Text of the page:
The biggest mistake made was not pushing through the construction of the Buck Mountain Creek reservoir when the land was first purchased before the James River Spiny Mussel appeared. Or maybe they should have looked for the mussel before wasting money on all that land. It seems the RWSA is is good about wasting money. I wonder what their water bills are each month?

It appears that anyone not well known who is not opposed to the dam has there comments removed, but since cville eye commented on a small part of them, I will try again. I would agree that ignoring dregding would be equivalent to opposing, but RWSA did not ignore it either. They attempted to get a permit to do it during the drought, included it in the possible water plan actions and paid for a study of costs. As I pointed out in the parts of my missive not qouted by cville eye, the cost estimates coming from the anti-dam camp are quickly approaching those of Rivanna's consultant. Every time the anti-dam people are asked to justify thier numbers, those numbers turn out to have either left out costs, or assummed that many things would be free.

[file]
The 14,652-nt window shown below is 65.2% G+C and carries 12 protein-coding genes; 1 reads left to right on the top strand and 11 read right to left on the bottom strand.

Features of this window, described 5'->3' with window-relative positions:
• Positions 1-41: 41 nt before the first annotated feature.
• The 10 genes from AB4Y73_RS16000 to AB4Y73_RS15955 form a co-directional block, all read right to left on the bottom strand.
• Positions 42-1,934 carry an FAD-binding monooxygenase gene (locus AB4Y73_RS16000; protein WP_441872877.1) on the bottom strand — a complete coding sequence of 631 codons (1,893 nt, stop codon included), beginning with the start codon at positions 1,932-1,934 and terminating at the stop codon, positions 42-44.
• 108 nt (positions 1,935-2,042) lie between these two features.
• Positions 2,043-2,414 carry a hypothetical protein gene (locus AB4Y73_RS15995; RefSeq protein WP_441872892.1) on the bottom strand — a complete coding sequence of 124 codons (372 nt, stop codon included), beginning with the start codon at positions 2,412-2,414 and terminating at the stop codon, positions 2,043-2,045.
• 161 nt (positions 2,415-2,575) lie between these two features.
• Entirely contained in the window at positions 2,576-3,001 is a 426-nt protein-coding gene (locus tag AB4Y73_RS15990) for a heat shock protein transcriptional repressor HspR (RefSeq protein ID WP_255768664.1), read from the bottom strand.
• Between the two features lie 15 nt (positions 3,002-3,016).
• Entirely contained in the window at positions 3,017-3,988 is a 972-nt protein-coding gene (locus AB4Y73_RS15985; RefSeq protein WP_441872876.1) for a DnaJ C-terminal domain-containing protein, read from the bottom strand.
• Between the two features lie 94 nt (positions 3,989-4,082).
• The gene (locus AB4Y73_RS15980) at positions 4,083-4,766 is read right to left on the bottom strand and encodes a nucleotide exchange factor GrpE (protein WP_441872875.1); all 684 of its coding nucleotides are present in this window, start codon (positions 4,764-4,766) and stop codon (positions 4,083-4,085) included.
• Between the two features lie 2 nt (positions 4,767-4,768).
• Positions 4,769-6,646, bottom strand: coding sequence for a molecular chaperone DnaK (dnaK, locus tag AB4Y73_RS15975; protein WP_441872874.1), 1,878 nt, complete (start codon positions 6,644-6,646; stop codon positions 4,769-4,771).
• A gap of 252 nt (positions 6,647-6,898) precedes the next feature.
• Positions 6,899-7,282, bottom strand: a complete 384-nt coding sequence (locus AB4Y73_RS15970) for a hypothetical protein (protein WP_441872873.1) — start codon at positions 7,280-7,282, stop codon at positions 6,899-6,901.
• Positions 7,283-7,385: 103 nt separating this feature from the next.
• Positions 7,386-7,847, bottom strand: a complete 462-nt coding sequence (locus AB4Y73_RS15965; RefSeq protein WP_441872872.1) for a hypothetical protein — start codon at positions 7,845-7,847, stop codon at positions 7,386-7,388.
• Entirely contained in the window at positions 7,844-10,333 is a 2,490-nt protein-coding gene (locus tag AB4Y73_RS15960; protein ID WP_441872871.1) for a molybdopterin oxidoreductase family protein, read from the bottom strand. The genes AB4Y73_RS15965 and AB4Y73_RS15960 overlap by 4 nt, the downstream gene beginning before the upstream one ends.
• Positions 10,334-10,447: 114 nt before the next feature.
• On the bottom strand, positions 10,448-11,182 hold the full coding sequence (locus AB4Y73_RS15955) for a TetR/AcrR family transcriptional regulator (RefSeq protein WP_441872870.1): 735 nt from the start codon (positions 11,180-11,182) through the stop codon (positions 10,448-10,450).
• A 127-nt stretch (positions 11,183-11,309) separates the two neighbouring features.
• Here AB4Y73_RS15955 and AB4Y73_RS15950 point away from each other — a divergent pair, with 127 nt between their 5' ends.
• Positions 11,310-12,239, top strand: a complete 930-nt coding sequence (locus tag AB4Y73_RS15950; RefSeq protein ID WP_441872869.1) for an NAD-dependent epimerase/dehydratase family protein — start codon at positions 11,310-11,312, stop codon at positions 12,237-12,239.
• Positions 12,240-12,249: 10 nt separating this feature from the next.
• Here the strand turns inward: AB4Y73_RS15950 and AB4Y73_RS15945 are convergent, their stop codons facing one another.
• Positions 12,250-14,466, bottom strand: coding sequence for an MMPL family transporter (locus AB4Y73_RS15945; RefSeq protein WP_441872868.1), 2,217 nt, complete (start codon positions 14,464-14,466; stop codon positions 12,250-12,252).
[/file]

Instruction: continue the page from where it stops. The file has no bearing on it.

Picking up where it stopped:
Mr. Lynch claims council was lied to and that they had no chance to truly question the information provided. Those 11 public meetings all had q and a sessions. That 7 inches of information supplied to council included responces to questions from council (apprently none from Kevin)

Actually, no comments have been removed from this post, Sanity. The Hook welcomes comments from all sides of every issue.--Hawes Spencer, Hook Editor

No, wait-- you're absolutely right, Sanity. I'm sorry. I can't explain how it happened, but your post was obviously here, as somebody commented on it. I've dug it out of my emailed notifications, and I'll repost it below. Again, sorry for the trouble. Nobody's posts are supposed to get deleted unless they're precariously vicious, libelous, etc.